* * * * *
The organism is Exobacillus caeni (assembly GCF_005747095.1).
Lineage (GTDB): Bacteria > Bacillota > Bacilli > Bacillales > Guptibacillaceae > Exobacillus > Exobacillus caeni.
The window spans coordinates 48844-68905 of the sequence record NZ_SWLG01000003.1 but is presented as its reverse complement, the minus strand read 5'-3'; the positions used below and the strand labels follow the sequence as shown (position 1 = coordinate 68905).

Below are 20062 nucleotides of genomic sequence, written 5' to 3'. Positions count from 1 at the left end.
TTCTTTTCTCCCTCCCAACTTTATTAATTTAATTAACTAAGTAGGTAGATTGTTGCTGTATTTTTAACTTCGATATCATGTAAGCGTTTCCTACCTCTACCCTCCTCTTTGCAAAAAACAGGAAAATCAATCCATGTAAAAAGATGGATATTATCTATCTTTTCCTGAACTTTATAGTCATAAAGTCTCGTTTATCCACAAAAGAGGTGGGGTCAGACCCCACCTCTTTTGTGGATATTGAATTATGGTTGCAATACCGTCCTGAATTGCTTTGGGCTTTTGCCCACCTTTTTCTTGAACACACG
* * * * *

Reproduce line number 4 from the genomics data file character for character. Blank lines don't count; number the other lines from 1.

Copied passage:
Below are 20062 nucleotides of genomic sequence, written 5' to 3'. Positions count from 1 at the left end.